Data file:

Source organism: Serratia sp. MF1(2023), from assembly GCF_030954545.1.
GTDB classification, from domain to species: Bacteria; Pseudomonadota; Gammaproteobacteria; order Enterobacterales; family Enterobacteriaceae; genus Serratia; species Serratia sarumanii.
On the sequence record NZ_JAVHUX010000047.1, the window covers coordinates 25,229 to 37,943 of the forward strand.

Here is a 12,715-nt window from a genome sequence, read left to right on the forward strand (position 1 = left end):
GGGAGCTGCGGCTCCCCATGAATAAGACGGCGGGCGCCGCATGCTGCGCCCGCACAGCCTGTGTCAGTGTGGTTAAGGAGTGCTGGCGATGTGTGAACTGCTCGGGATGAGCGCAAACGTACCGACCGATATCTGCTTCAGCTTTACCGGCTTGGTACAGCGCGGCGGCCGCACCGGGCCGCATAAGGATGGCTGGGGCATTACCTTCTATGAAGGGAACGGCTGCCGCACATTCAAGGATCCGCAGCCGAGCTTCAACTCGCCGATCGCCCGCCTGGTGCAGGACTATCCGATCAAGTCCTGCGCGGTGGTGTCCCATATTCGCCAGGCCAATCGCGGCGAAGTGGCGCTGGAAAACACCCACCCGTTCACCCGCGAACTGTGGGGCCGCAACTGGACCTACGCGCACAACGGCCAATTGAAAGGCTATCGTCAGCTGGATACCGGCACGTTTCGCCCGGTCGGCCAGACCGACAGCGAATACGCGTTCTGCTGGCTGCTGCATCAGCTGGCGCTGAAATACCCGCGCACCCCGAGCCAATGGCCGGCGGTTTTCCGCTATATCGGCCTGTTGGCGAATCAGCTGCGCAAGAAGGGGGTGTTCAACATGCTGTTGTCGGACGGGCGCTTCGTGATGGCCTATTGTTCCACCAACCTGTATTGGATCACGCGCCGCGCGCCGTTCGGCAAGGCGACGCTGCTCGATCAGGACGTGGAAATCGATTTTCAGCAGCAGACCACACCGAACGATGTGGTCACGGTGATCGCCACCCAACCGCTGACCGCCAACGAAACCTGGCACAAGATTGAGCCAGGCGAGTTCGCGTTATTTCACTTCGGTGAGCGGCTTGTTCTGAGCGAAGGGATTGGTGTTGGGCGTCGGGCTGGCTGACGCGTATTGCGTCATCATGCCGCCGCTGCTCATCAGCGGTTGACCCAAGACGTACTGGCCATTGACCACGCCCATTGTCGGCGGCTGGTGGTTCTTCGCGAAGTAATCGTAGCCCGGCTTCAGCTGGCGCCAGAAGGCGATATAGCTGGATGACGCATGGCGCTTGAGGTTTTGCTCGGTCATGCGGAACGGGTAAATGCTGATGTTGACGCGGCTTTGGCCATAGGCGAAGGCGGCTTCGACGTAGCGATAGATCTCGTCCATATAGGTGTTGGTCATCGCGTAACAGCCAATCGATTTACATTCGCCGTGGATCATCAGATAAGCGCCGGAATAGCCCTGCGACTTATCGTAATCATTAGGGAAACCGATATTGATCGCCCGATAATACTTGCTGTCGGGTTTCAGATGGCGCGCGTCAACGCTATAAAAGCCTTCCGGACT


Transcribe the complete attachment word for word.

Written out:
Source organism: Serratia sp. MF1(2023), from assembly GCF_030954545.1.
GTDB classification, from domain to species: Bacteria; Pseudomonadota; Gammaproteobacteria; order Enterobacterales; family Enterobacteriaceae; genus Serratia; species Serratia sarumanii.
On the sequence record NZ_JAVHUX010000047.1, the window covers coordinates 25,229 to 37,943 of the forward strand.

Here is a 12,715-nt window from a genome sequence, read left to right on the forward strand (position 1 = left end):
GGGAGCTGCGGCTCCCCATGAATAAGACGGCGGGCGCCGCATGCTGCGCCCGCACAGCCTGTGTCAGTGTGGTTAAGGAGTGCTGGCGATGTGTGAACTGCTCGGGATGAGCGCAAACGTACCGACCGATATCTGCTTCAGCTTTACCGGCTTGGTACAGCGCGGCGGCCGCACCGGGCCGCATAAGGATGGCTGGGGCATTACCTTCTATGAAGGGAACGGCTGCCGCACATTCAAGGATCCGCAGCCGAGCTTCAACTCGCCGATCGCCCGCCTGGTGCAGGACTATCCGATCAAGTCCTGCGCGGTGGTGTCCCATATTCGCCAGGCCAATCGCGGCGAAGTGGCGCTGGAAAACACCCACCCGTTCACCCGCGAACTGTGGGGCCGCAACTGGACCTACGCGCACAACGGCCAATTGAAAGGCTATCGTCAGCTGGATACCGGCACGTTTCGCCCGGTCGGCCAGACCGACAGCGAATACGCGTTCTGCTGGCTGCTGCATCAGCTGGCGCTGAAATACCCGCGCACCCCGAGCCAATGGCCGGCGGTTTTCCGCTATATCGGCCTGTTGGCGAATCAGCTGCGCAAGAAGGGGGTGTTCAACATGCTGTTGTCGGACGGGCGCTTCGTGATGGCCTATTGTTCCACCAACCTGTATTGGATCACGCGCCGCGCGCCGTTCGGCAAGGCGACGCTGCTCGATCAGGACGTGGAAATCGATTTTCAGCAGCAGACCACACCGAACGATGTGGTCACGGTGATCGCCACCCAACCGCTGACCGCCAACGAAACCTGGCACAAGATTGAGCCAGGCGAGTTCGCGTTATTTCACTTCGGTGAGCGGCTTGTTCTGAGCGAAGGGATTGGTGTTGGGCGTCGGGCTGGCTGACGCGTATTGCGTCATCATGCCGCCGCTGCTCATCAGCGGTTGACCCAAGACGTACTGGCCATTGACCACGCCCATTGTCGGCGGCTGGTGGTTCTTCGCGAAGTAATCGTAGCCCGGCTTCAGCTGGCGCCAGAAGGCGATATAGCTGGATGACGCATGGCGCTTGAGGTTTTGCTCGGTCATGCGGAACGGGTAAATGCTGATGTTGACGCGGCTTTGGCCATAGGCGAAGGCGGCTTCGACGTAGCGATAGATCTCGTCCATATAGGTGTTGGTCATCGCGTAACAGCCAATCGATTTACATTCGCCGTGGATCATCAGATAAGCGCCGGAATAGCCCTGCGACTTATCGTAATCATTAGGGAAACCGATATTGATCGCCCGATAATACTTGCTGTCGGGTTTCAGATGGCGCGCGTCAACGCTATAAAAGCCTTCCGGACT